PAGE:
It also remains to be seen whether random sampling can identify any potential SRs who have no self-belief that they are adept at face recognition, in which case objective screening of all available personnel in applied settings should be encouraged. This question can somewhat be addressed by examination of the control data reported here, although the sample size is not representative of a wider screening procedure. When examining the data for the CFMT+, MMT and PMT, only two controls surpassed the cut-off values on any of the test: one individual achieved a score of 95/102 on the CFMT+, and another scored 43/48 on the PMT. Neither individual scored close to the cut-off values on the other tests, nor in their combined index scores. While the sample size is too small to draw any firm conclusions about the utility of random sampling irrespective of self-belief, it may be prudent to encourage all existing personnel to participate in SR screening programmes, regardless of self-perceived face recognition ability.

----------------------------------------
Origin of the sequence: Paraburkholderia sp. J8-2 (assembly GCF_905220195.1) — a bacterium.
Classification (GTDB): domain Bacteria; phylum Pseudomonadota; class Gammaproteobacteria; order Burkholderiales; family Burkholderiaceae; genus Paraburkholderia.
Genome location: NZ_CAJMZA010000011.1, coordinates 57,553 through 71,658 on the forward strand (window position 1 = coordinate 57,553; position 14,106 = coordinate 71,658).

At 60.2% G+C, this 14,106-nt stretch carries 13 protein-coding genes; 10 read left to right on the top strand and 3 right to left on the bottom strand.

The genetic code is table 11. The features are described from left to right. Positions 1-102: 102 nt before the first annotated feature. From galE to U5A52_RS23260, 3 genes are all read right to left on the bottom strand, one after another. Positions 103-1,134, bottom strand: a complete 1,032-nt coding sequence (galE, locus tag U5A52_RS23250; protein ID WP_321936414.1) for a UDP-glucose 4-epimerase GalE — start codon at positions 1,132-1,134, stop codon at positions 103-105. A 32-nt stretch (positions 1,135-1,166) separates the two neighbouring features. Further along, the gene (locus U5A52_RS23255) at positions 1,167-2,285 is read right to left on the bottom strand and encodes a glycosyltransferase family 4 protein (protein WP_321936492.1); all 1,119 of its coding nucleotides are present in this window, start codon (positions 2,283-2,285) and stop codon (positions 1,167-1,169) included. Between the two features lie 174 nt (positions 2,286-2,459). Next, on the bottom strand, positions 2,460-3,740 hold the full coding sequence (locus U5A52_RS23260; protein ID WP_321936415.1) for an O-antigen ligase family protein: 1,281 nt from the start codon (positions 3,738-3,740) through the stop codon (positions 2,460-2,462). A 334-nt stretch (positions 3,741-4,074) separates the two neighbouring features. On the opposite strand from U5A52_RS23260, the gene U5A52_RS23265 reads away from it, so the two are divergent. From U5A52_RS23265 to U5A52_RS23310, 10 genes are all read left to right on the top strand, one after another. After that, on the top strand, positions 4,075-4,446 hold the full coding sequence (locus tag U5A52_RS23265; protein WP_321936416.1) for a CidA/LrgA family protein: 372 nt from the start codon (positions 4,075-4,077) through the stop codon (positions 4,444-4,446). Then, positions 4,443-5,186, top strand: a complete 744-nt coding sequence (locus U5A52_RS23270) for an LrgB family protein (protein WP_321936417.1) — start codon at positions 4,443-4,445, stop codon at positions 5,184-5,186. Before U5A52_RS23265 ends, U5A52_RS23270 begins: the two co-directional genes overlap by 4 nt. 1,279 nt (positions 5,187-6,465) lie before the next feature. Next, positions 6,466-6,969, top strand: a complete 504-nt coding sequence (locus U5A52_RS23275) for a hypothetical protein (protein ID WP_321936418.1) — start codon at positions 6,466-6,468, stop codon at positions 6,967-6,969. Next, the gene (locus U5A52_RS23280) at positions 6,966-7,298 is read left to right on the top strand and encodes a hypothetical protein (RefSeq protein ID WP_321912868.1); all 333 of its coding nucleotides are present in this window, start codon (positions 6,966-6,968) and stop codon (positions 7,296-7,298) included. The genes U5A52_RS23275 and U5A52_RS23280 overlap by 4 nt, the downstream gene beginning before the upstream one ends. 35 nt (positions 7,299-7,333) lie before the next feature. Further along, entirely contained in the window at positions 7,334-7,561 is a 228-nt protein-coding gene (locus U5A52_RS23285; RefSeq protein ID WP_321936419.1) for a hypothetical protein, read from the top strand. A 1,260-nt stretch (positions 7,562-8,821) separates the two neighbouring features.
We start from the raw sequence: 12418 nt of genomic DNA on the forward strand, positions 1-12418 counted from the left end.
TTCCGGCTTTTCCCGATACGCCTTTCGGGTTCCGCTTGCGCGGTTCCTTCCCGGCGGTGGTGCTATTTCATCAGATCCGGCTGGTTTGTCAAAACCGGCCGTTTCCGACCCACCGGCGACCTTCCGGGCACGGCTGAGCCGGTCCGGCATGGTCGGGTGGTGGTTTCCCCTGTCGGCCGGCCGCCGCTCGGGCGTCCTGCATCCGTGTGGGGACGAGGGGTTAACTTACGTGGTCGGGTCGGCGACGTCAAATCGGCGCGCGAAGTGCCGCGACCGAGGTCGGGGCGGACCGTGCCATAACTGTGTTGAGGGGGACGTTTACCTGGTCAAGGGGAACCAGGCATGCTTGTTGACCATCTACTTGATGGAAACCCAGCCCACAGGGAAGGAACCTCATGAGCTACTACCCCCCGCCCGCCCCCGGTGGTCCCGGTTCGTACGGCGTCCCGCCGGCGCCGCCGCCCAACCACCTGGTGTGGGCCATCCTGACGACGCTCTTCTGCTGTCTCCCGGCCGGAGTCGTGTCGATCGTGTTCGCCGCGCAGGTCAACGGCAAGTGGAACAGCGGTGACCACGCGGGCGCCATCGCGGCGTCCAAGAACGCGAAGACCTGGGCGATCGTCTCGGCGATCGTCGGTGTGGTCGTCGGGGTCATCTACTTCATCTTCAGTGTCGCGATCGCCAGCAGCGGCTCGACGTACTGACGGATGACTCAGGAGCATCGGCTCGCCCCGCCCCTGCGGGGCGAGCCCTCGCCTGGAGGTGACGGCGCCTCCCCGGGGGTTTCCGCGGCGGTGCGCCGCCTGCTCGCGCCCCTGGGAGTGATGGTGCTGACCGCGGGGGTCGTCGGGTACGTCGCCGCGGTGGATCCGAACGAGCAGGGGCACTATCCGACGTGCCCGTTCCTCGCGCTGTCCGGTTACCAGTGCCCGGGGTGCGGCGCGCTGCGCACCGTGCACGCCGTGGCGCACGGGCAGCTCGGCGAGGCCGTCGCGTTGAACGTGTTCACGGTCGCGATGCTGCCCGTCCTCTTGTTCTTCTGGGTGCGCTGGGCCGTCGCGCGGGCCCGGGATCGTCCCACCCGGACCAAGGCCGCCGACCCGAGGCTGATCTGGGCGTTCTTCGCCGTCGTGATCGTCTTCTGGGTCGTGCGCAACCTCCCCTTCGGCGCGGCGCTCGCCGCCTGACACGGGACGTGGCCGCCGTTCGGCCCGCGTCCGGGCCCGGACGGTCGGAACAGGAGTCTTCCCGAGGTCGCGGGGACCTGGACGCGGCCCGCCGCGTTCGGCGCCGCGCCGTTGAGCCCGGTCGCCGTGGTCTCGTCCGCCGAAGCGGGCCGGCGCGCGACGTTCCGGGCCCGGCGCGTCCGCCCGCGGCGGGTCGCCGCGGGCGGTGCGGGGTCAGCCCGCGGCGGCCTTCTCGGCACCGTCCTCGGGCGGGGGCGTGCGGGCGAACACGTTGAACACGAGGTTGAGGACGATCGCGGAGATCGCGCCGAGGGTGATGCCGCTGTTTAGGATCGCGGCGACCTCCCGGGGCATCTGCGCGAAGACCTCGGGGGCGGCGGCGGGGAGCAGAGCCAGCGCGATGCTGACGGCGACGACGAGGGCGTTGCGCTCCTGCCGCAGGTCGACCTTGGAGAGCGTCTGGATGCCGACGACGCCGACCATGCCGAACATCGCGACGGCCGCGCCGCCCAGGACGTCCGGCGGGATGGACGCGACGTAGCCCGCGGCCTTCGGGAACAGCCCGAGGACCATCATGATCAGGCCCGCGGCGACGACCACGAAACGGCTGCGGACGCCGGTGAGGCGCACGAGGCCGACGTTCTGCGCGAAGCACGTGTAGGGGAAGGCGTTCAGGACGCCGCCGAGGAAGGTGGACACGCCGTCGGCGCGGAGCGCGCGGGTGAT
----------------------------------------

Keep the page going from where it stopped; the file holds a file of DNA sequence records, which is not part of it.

Conclusions

In sum, this paper has provided evidence to suggest that current screening protocols for super recognition need to be expanded. Both face memory and face matching skills should be assessed using both target-present and target-absent trials, but inclusion criteria should not require exceptional performance on both processes. Further, some very specified real-world face recognition tasks may require targeted screening using measures that specifically replicate the required scenario. Finally, our data indicate that the new screening measures developed in this test may be of benefit to the wider field, and the new MMT may be a particularly sensitive test for the detection of SRs. We are happy to share these resources with other researchers on request (please contact the corresponding author).